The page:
BROCKWAY — Every other year, the Brockway Area Junior-Senior High School brings area employers and colleges to talk to students in seventh through ninth grades.
Twenty employers or colleges took part in the Career Fair on Wednesday, despite the constant snow. This is the 13th such event at Brockway and it filled the gymnasium with presenters and students. Careers represented ranged from lawyers to radiologists to state police to wildlife management.
“The amazing thing about the Career Fair is the support I get from the community,” explained Brockway Transition Coordinator Terri Fleeger, who plans the event. “With a small community, it may be difficult to find new employers, but we welcome any new businesses to attend. The ones who come donate their time to come talk to our students and we thank them very much.”
While some might think talking to seventh graders is too early, many of the organizations see their attendance as helping students begin to develop a plan.
“You have to prepare,” said Bill Hrinya of Advanced Disposal. “Like the old saying goes, ‘People don’t plan to fail, they fail to plan.’”
Penn Highlands’ Amy Bankovic agreed.
“We’re looking to recruit differently now,” she said. “There’s a national nursing shortage, so we’re telling students about some opportunities they have.”
“It is incredibly important for students in these grades to see what’s available to them after school,” Fleeger added. “By ninth grade, they’re deciding on what kind of track they want to do. Are they going to focus on the technical courses or will they be more academic? If they don’t have a plan early, how can they make decisions when their credits count? They also get to see how many great jobs we have right here in this area. They don’t have to leave if they know what’s available and how to plan on working there.”
Bankovic said that Penn Highlands had a summer nursing internship for students in nursing programs as well as job shadowing in which students can participate when they reach 16. She also said that most of the nurses they are hiring have two-year degrees.
“People don’t realize the different fields you can work in,” Bankovic said. “You can do emergency nursing, maternity care, or even become a traveling nurse and see the country. There are so many options.”
Options also dominated Hrinya’s discussion regarding Advanced Disposal.
“Everyone thinks we just drive garbage trucks,” he said. “We do that, if you’re interested, but we also have sales people, mechanics, safety educators, scientists, and more.”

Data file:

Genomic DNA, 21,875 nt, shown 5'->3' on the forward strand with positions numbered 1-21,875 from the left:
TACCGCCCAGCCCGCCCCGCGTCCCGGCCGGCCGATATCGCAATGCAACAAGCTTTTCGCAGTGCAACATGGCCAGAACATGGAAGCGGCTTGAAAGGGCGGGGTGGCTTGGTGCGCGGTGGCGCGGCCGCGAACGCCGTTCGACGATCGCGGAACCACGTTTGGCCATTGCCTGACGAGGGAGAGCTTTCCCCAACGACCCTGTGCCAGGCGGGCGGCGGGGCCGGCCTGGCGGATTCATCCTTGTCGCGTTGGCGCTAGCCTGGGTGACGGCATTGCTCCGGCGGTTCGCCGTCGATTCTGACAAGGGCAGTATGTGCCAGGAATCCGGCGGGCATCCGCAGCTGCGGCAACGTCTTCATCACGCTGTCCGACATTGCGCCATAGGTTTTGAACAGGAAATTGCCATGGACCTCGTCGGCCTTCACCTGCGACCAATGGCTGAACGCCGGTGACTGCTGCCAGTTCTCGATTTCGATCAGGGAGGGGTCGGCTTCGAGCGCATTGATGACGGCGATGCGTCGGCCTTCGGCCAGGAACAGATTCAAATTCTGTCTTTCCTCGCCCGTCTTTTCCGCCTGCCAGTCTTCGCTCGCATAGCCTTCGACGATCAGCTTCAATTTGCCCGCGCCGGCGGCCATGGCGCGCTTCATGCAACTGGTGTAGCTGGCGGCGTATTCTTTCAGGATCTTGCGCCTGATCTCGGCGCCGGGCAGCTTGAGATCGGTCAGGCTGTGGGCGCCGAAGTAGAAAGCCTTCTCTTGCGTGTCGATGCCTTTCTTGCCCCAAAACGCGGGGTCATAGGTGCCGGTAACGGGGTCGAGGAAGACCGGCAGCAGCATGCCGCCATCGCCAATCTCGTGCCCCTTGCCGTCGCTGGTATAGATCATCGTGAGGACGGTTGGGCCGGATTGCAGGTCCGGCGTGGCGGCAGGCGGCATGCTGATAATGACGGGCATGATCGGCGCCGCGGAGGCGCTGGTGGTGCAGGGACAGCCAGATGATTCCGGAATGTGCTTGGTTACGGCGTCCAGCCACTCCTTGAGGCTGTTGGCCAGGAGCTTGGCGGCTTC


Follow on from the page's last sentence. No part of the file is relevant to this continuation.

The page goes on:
Hrinya’s degree is in education, and he uses that at Advanced Disposal. Getting a degree in one thing and doing another was something that stood out to some students.
Kayla Jamison, a sophomore who went to the fair to conduct interviews for her journalism class, talked to a few people who thought they wanted to do one thing but ended up in other fields.
“The Bureau of State Parks people had degrees in elementary education,” Jamison said to give an example. “They did a summer program at Parker Dam and decided that they liked working with wildlife better.”
Another person who mentioned changing directions in life was Corporal Charles Hockenberry of the Pennsylvania State Police.
“If students don’t look at our minimum requirements to apply, they may miss a chance to join,” he said. “We recently changed our requirements to 30 college credits to apply, but you have to have completed 60 by the time you go to the Academy.”
Students could go to college for one thing, but decide to join the State Police, and change directions. But college is not the only option.
“Four years of active-duty military service will waive the college credits requirements,” Hockenberry added.
The colleges represented also impressed the students. Some felt that they wanted to go to Penn State University after talking to its representative. Others were impressed with the relatively low cost of Butler County Community College.
In the end, students at Brockway learned that they have options post-high school. They also learned that certain degrees can open up jobs in fields that they might think unrelated. That career-availability is something Fleeger hoped students would pick up.
“They see now what they can do without moving away from our area,” Fleeger said. “And I’m very proud when the employers come to me and say, ‘Your kids were wonderful and asked great questions.’ It’s a great feeling to see this go so well every year. And the employers leave saying how great it is that Brockway does this Career Fair for its students.”
Attending the fair this year were Advanced Disposal; Butler County Community College at Brockway; BCAT; Brockway Area Ambulance Association; Brockway Volunteer Hose Company; Penn Highlands of DuBois Imaging Department; Penn Highlands of DuBois Nursing Recruitment; Penn Highlands of DuBois Laboratory; Ferraro, Kruk, & Ferraro Attorneys at Law; First Commonwealth Bank; Seven Mountains Media; Goodwill Industries; Jeff Tech; CareerLink; Office of Vocational Rehabilitation; PA Department of Transportation; Pennsylvania State Police; Bureau of State Parks; Penn State University; S&T Bank; and Triangle Tech.